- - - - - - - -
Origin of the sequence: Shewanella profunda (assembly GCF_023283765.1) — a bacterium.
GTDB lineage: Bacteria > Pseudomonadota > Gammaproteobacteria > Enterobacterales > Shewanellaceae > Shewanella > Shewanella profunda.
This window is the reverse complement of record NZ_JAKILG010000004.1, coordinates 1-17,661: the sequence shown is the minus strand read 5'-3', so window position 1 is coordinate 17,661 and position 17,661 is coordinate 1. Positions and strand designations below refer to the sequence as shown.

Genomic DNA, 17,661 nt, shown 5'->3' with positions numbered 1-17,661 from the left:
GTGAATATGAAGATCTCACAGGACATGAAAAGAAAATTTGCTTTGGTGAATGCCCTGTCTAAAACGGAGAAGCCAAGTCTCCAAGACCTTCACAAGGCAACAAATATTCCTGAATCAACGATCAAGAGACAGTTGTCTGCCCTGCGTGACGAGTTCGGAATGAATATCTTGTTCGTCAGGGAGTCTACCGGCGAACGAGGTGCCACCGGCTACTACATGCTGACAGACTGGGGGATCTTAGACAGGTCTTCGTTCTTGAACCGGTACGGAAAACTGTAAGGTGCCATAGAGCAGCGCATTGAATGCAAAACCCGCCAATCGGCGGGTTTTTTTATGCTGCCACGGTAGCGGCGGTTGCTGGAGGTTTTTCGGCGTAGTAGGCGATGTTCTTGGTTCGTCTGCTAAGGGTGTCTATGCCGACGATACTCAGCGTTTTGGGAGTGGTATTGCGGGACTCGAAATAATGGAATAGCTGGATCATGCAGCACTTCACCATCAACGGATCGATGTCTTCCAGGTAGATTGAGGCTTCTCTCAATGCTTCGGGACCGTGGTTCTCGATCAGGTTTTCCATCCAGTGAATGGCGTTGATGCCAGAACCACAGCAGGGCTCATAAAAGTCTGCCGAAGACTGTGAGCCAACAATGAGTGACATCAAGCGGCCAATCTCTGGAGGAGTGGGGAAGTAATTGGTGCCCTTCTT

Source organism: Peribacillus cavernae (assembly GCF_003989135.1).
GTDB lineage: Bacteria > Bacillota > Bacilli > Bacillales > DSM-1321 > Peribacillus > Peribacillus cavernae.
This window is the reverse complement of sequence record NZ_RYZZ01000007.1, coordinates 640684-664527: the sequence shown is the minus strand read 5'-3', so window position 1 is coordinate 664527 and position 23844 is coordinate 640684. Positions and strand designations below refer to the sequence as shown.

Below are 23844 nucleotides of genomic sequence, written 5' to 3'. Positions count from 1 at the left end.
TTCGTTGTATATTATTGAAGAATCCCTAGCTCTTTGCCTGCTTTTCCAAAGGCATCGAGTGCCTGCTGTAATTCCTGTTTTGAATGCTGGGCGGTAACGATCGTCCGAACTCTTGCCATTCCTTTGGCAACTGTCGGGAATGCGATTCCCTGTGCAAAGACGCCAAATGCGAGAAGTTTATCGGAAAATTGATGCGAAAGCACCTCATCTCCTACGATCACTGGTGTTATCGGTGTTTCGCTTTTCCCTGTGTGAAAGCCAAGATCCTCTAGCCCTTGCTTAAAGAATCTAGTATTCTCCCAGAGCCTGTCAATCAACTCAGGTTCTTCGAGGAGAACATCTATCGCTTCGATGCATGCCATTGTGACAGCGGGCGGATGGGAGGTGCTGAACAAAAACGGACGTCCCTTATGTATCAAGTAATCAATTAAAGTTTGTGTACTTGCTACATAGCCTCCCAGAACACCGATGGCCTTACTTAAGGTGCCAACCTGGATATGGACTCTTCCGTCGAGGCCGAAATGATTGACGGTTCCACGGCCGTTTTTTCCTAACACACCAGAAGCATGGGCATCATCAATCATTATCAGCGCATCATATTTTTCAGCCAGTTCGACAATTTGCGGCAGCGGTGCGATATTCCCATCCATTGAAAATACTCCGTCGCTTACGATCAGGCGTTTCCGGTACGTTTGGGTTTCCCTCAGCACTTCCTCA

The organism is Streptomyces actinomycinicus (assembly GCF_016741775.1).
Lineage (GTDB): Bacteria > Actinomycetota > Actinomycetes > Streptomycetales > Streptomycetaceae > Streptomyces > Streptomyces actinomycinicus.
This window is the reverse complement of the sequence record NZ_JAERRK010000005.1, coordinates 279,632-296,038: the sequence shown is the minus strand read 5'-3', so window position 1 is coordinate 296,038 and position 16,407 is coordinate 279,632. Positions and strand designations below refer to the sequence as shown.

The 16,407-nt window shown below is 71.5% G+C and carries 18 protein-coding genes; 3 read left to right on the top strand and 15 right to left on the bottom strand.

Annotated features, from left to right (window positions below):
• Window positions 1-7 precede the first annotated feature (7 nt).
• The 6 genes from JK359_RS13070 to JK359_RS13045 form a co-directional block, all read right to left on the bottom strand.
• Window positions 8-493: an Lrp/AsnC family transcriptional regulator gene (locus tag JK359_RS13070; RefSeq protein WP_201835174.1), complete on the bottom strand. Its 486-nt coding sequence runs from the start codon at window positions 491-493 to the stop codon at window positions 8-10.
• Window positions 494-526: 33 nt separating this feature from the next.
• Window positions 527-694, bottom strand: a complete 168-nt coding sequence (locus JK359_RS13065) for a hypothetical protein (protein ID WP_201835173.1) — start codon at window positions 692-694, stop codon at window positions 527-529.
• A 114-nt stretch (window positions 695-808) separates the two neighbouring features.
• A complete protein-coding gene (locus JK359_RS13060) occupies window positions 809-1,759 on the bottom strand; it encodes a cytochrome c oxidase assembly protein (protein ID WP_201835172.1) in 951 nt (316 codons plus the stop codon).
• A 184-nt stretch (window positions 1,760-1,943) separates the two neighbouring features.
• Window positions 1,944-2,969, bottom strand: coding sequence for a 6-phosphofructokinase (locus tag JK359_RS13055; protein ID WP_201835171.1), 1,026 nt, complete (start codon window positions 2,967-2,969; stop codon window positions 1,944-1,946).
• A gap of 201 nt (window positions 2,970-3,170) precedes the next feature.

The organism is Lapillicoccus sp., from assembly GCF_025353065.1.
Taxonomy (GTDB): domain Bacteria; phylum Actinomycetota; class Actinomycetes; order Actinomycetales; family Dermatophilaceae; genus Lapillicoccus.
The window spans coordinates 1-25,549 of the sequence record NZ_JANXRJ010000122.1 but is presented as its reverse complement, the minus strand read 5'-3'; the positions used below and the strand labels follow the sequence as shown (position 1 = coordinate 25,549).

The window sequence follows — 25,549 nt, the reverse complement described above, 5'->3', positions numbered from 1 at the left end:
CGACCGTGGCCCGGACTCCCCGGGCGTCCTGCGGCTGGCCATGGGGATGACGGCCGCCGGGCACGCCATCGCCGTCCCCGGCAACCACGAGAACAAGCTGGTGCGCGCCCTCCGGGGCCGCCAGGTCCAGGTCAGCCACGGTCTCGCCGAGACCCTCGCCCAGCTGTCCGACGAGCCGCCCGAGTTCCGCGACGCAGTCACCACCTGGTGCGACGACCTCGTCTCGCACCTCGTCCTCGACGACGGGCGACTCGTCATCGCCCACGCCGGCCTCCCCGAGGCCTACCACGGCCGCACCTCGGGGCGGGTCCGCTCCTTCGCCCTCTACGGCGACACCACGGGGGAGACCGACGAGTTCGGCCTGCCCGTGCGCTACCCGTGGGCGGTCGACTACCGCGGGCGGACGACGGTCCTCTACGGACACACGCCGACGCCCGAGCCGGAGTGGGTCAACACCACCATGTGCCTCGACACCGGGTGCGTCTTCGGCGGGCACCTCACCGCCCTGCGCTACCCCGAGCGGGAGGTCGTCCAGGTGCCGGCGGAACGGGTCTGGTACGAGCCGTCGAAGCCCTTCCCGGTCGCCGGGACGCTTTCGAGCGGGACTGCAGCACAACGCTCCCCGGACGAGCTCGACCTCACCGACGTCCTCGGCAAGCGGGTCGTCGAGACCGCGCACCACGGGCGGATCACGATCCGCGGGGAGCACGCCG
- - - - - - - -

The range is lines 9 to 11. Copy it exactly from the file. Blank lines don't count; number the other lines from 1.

Below are 23844 nucleotides of genomic sequence, written 5' to 3'. Positions count from 1 at the left end.
TTCGTTGTATATTATTGAAGAATCCCTAGCTCTTTGCCTGCTTTTCCAAAGGCATCGAGTGCCTGCTGTAATTCCTGTTTTGAATGCTGGGCGGTAACGATCGTCCGAACTCTTGCCATTCCTTTGGCAACTGTCGGGAATGCGATTCCCTGTGCAAAGACGCCAAATGCGAGAAGTTTATCGGAAAATTGATGCGAAAGCACCTCATCTCCTACGATCACTGGTGTTATCGGTGTTTCGCTTTTCCCTGTGTGAAAGCCAAGATCCTCTAGCCCTTGCTTAAAGAATCTAGTATTCTCCCAGAGCCTGTCAATCAACTCAGGTTCTTCGAGGAGAACATCTATCGCTTCGATGCATGCCATTGTGACAGCGGGCGGATGGGAGGTGCTGAACAAAAACGGACGTCCCTTATGTATCAAGTAATCAATTAAAGTTTGTGTACTTGCTACATAGCCTCCCAGAACACCGATGGCCTTACTTAAGGTGCCAACCTGGATATGGACTCTTCCGTCGAGGCCGAAATGATTGACGGTTCCACGGCCGTTTTTTCCTAACACACCAGAAGCATGGGCATCATCAATCATTATCAGCGCATCATATTTTTCAGCCAGTTCGACAATTTGCGGCAGCGGTGCGATATTCCCATCCATTGAAAATACTCCGTCGCTTACGATCAGGCGTTTCCGGTACGTTTGGGTTTCCCTCAGCACTTCCTCA

The organism is Streptomyces actinomycinicus (assembly GCF_016741775.1).